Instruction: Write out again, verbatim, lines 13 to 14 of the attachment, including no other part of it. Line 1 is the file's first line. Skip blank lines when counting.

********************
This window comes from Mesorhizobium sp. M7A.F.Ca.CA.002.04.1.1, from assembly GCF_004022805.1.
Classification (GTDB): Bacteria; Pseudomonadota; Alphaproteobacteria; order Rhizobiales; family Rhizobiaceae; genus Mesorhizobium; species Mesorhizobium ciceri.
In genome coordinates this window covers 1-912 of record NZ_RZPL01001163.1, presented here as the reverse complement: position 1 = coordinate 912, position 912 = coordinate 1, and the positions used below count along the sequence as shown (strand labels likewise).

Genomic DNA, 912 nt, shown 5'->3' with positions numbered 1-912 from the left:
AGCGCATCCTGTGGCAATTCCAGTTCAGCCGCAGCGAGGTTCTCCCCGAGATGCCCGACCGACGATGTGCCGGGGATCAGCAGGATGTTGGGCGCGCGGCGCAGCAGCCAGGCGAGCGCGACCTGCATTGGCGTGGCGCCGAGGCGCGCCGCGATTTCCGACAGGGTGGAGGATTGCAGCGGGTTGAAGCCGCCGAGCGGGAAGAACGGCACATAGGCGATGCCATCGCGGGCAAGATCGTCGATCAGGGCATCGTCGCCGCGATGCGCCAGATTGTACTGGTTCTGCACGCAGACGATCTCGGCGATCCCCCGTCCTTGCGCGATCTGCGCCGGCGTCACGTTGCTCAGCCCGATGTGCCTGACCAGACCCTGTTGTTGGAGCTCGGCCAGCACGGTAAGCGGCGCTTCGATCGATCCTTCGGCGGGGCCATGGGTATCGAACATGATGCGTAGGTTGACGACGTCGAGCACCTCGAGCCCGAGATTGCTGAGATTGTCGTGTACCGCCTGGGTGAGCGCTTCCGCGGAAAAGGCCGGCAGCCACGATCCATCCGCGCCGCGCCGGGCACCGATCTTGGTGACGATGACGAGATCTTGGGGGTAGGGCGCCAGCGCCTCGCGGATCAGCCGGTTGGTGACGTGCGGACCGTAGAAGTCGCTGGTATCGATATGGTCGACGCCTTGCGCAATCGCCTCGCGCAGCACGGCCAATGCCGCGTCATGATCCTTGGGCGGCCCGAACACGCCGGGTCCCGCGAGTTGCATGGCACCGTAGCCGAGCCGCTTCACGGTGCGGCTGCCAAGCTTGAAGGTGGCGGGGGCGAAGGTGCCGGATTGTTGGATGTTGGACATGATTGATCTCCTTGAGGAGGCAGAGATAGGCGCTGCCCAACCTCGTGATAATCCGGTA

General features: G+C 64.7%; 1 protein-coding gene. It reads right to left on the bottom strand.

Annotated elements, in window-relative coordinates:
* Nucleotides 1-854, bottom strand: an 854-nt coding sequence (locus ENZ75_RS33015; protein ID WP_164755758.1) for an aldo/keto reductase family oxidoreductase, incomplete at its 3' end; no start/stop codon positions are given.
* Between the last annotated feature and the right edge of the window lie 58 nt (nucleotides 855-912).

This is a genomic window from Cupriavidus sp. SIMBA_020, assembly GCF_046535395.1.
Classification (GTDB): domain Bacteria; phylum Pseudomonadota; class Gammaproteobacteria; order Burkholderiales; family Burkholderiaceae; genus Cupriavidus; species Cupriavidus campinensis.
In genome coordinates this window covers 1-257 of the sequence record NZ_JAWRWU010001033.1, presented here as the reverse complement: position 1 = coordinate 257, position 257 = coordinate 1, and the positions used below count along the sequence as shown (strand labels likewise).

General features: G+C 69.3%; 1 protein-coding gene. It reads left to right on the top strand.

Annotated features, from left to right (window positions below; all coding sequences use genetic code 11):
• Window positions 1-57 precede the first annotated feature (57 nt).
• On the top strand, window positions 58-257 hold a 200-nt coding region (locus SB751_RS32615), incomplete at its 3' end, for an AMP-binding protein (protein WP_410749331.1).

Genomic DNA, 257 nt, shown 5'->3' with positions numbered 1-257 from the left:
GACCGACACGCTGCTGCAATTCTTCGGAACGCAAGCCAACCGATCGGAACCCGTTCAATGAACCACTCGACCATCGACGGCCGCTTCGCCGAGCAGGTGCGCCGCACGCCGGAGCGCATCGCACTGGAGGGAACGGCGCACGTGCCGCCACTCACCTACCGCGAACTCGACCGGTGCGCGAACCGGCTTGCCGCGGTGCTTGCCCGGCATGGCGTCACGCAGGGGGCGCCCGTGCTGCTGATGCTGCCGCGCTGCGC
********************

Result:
General features: G+C 69.3%; 1 protein-coding gene. It reads left to right on the top strand.

Annotated features, from left to right (window positions below; all coding sequences use genetic code 11):